Software Development

Microservices in the Chronicle world – Part 1

At a high level, different Microservice strategies have a lot in common. They subscribe to the same ideals. When it comes to the details of how they are actually implemented, they can vary.

Microservices in the Chronicle world are designed around:

  • Simplicity- simple is fast, flexable and easier to maintain.
  • Transparency- you can’t control what you don’t understand.
  • Reproduceablity- this must be in your design to ensure a quality solution.

What do we mean by simple?

A key part of the microservices design is how messages are passed between services/components. The simplest messages could be called asynchronous method calls.

An asynchronous method call is one which;

  • doesn’t return anything,
  • doesn’t alter it’s arguments;
  • doesn’t throw any exceptions (although the underlying transport could).

The reason this approach is used, is that the simplest transport is no transport at all. One component calls another. This is not only fast ( and with inlining might not take any time at all), but it is simple to setup, debug and profile. For most unit tests you don’t need a real transport so there is no advantage in making the test more complicated than it needs to be.

Let’s look at an example.

Say we have a service/component which is taking incremental market data updates. In the simplest case, this could be a market update with only one side, a buy or a sell. The component could transform this into a full market update combining both the buy and sell price and quantity.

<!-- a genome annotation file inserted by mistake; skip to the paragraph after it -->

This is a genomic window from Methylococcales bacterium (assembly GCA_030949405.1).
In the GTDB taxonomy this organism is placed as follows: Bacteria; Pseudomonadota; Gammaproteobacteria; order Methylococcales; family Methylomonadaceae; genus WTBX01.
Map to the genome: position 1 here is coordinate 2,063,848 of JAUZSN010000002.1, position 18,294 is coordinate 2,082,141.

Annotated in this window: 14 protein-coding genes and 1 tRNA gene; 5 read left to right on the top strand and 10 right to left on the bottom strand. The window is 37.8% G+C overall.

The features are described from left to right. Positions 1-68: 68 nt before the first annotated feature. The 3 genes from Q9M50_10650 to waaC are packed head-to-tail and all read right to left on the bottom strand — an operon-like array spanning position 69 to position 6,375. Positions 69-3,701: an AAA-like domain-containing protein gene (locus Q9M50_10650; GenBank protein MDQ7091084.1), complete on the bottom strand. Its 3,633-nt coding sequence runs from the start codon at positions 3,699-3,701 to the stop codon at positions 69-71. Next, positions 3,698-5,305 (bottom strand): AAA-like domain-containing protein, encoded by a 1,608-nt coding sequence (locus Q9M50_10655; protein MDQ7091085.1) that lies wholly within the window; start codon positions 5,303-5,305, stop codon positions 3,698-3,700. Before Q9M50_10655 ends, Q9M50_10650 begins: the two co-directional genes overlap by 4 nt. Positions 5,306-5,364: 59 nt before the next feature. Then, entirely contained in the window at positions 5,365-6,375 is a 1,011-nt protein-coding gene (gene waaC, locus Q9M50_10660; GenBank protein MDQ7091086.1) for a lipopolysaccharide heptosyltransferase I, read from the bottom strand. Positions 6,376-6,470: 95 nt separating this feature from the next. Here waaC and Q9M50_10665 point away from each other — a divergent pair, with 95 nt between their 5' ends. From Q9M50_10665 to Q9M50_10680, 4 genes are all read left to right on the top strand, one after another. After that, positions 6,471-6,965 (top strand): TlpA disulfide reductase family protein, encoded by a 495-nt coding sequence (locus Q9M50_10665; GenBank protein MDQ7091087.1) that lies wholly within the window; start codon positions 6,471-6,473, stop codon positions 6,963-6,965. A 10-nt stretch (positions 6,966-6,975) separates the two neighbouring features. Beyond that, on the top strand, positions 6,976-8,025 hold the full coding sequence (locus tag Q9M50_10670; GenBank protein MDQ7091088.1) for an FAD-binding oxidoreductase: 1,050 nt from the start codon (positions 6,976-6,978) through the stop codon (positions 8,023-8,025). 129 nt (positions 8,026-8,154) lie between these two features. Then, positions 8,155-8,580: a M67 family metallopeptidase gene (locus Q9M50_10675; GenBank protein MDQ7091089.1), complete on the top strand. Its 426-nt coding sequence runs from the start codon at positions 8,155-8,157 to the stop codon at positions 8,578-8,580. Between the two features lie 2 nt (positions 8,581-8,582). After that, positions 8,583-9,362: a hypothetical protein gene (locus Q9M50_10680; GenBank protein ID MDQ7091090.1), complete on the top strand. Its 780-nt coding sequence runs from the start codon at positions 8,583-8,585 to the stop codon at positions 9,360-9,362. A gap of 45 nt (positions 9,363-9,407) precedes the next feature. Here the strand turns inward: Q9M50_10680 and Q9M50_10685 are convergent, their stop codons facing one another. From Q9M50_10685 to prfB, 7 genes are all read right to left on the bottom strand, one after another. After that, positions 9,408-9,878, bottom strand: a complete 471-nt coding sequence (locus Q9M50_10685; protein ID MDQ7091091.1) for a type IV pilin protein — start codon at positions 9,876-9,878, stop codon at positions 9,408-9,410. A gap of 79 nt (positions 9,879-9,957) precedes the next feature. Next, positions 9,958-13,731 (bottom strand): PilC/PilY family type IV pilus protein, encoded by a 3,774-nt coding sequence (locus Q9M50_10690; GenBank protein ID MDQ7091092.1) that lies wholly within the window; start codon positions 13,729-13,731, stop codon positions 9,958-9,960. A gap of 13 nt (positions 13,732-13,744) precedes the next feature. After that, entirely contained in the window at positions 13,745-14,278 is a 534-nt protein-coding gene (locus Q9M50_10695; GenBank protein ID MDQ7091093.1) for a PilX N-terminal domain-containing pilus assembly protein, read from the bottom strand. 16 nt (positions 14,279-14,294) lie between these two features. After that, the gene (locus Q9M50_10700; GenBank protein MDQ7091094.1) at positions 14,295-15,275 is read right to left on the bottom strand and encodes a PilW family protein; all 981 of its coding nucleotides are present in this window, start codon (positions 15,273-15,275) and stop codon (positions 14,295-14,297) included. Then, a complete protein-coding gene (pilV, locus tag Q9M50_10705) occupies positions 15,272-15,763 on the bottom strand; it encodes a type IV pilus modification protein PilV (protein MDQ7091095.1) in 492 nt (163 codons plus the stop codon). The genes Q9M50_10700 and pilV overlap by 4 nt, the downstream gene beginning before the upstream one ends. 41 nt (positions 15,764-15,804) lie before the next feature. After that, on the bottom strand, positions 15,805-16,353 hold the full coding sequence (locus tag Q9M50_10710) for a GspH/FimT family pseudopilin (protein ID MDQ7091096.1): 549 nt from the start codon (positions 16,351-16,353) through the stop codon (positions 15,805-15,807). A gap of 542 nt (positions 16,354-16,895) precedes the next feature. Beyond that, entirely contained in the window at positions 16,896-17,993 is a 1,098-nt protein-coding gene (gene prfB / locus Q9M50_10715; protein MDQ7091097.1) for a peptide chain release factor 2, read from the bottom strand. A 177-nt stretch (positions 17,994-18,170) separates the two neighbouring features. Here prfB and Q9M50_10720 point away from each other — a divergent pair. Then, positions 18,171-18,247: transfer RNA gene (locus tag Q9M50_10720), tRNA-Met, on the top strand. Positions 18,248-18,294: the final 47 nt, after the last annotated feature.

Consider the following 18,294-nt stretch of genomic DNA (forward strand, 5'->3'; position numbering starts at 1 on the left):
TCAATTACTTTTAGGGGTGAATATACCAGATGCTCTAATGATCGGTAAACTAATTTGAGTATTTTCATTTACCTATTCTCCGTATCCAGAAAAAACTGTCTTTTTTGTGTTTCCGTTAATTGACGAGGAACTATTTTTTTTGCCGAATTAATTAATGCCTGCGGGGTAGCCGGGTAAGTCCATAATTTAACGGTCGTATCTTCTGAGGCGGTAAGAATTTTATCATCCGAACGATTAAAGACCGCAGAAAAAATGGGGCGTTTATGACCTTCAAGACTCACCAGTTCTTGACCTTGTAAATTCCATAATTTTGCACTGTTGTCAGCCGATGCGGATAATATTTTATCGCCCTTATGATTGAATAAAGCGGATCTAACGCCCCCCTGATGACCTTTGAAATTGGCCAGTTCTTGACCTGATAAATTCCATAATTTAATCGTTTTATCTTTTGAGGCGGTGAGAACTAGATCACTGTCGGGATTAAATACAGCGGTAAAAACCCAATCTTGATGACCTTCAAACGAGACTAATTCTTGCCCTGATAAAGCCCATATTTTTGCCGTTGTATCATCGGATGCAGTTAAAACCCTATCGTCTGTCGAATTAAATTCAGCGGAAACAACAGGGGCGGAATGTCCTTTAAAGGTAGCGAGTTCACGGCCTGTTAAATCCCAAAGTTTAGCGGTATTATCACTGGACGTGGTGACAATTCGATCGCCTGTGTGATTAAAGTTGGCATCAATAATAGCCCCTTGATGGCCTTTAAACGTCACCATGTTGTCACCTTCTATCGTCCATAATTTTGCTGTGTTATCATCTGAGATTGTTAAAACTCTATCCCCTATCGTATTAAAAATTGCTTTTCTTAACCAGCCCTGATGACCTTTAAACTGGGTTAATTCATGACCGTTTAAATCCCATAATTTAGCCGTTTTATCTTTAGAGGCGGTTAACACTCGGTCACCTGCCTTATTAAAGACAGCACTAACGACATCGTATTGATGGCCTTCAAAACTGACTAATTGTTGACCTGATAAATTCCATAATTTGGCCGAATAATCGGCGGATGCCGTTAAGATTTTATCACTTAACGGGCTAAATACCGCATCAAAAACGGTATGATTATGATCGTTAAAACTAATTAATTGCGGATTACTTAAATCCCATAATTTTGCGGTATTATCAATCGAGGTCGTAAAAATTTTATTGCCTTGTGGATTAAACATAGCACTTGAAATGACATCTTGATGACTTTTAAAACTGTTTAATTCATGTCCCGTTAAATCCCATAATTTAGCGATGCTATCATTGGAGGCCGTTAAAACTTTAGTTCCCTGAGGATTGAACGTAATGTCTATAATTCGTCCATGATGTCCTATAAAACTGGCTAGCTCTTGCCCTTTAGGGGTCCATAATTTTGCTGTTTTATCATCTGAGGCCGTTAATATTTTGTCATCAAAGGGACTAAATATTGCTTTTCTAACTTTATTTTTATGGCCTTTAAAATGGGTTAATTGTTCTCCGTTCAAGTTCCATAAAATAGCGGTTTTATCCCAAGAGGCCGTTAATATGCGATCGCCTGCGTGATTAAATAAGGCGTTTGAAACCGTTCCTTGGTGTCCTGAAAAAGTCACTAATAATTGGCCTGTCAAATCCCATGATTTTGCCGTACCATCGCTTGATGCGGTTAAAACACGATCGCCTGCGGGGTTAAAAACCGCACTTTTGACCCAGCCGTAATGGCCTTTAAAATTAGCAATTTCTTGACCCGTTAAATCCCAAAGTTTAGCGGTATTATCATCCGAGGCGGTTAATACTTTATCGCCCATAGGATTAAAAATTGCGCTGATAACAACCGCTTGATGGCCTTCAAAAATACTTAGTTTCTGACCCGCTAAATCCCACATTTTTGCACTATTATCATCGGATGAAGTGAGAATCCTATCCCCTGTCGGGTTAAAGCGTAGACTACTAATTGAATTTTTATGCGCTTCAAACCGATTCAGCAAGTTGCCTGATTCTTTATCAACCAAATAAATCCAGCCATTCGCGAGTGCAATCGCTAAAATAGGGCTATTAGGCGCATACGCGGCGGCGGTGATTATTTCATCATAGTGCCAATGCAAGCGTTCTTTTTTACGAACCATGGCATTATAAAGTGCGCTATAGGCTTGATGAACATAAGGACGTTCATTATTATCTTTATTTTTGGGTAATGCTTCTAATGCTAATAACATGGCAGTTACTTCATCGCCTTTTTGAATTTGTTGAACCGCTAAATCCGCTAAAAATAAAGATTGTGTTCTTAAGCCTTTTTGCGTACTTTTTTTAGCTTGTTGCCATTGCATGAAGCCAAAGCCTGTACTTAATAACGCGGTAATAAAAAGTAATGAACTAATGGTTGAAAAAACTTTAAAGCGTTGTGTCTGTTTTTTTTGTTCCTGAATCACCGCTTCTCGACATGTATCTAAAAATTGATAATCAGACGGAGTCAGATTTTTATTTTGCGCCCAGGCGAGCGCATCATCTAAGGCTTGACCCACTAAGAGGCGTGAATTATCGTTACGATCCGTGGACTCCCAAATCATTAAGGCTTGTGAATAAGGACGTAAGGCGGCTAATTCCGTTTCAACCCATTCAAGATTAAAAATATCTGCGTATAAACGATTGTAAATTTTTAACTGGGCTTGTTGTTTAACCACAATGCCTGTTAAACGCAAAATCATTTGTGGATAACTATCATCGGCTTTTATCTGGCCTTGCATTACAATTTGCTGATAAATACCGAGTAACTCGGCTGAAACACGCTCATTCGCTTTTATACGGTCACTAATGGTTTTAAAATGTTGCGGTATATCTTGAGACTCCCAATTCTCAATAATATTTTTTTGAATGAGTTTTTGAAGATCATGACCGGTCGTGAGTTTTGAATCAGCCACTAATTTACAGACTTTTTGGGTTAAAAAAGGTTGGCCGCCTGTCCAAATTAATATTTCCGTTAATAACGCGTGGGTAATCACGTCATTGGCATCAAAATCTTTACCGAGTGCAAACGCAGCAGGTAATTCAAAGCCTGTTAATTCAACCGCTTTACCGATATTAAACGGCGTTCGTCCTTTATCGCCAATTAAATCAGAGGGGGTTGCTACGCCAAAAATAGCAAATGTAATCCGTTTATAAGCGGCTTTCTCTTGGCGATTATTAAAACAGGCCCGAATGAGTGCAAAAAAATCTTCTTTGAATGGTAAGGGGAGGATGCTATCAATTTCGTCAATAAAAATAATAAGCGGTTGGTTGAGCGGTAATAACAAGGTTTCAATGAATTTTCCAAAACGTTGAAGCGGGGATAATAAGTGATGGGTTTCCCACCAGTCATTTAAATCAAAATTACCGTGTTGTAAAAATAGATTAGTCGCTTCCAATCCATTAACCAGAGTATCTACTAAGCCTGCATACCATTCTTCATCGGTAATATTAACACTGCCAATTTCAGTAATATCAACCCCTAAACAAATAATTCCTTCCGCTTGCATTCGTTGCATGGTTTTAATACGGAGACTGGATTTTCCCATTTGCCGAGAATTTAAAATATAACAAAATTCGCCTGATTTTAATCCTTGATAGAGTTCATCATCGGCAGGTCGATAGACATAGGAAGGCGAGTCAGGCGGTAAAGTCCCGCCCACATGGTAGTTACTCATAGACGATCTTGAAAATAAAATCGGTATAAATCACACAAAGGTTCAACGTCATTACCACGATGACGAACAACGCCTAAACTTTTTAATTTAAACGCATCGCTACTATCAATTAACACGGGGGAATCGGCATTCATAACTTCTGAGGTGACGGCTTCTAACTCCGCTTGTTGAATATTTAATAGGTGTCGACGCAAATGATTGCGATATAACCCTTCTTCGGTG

In this example, we have only one message type to start with, however we can add more message types. I suggest you create a different message name/method for each message rather than overloading a method.

Our inbound data structure

public class SidedPrice extends AbstractMarshallable {
    final String symbol;
    final long timestamp;
    final Side side;
    final double price, quantity;

    public SidedPrice(String symbol, long timestamp, Side side, double price, double quantity) {
        this.symbol = symbol;
        this.timestamp = timestamp;
        this.side = side;
        this.price = price;
        this.quantity = quantity;

Our outbound data structure

public class TopOfBookPrice extends AbstractMarshallable {
    final String symbol;
    final long timestamp;
    final double buyPrice, buyQuantity;
    final double sellPrice, sellQuantity;

    public TopOfBookPrice(String symbol, long timestamp, double buyPrice, double buyQuantity, double sellPrice, double sellQuantity) {
        this.symbol = symbol;
        this.timestamp = timestamp;
        this.buyPrice = buyPrice;
        this.buyQuantity = buyQuantity;
        this.sellPrice = sellPrice;
        this.sellQuantity = sellQuantity;

    // more methods (1)
For the complete code

The component which takes one sided prices could have an interface;

Inbound interface for the first component

public interface SidedMarketDataListener {
    void onSidedPrice(SidedPrice sidedPrice);

and it’s output also has one method;

Outbound interface for the first component

public interface MarketDataListener {
    void onTopOfBookPrice(TopOfBookPrice price);